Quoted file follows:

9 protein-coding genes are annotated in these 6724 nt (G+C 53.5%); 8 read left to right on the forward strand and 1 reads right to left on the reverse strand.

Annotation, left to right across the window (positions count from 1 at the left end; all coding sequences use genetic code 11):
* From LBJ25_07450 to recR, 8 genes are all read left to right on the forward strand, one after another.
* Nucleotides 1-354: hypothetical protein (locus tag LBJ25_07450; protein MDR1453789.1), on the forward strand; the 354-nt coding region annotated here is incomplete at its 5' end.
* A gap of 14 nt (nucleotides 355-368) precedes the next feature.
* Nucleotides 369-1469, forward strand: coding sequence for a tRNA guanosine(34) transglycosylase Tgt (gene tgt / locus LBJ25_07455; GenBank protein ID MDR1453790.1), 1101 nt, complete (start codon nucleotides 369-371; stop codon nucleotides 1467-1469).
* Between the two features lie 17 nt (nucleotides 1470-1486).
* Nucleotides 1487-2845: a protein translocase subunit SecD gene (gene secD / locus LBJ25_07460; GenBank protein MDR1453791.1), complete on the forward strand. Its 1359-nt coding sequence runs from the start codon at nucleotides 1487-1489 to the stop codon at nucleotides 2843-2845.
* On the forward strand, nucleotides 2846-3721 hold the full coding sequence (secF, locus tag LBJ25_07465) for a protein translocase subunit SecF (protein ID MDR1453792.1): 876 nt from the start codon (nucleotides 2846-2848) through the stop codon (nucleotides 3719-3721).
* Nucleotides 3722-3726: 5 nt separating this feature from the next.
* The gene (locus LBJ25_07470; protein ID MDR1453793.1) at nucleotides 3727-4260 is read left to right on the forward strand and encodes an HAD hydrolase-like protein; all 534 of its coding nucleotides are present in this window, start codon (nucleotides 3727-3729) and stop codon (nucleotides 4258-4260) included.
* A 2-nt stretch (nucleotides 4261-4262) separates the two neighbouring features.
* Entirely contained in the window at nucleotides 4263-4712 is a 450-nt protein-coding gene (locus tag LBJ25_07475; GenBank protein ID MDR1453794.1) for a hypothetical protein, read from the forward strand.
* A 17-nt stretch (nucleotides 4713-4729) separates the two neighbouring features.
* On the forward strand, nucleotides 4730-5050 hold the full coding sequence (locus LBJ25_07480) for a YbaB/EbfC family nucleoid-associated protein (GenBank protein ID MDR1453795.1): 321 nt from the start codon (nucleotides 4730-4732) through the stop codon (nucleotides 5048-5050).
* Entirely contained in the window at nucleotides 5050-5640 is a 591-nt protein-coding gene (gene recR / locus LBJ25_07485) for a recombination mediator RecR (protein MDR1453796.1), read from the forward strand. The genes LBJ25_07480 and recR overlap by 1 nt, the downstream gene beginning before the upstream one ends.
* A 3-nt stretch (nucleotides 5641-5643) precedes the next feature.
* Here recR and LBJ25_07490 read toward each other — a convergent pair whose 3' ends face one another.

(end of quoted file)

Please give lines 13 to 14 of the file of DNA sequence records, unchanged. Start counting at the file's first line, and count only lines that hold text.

* Entirely contained in the window at nucleotides 4263-4712 is a 450-nt protein-coding gene (locus tag LBJ25_07475; GenBank protein ID MDR1453794.1) for a hypothetical protein, read from the forward strand.
* A 17-nt stretch (nucleotides 4713-4729) separates the two neighbouring features.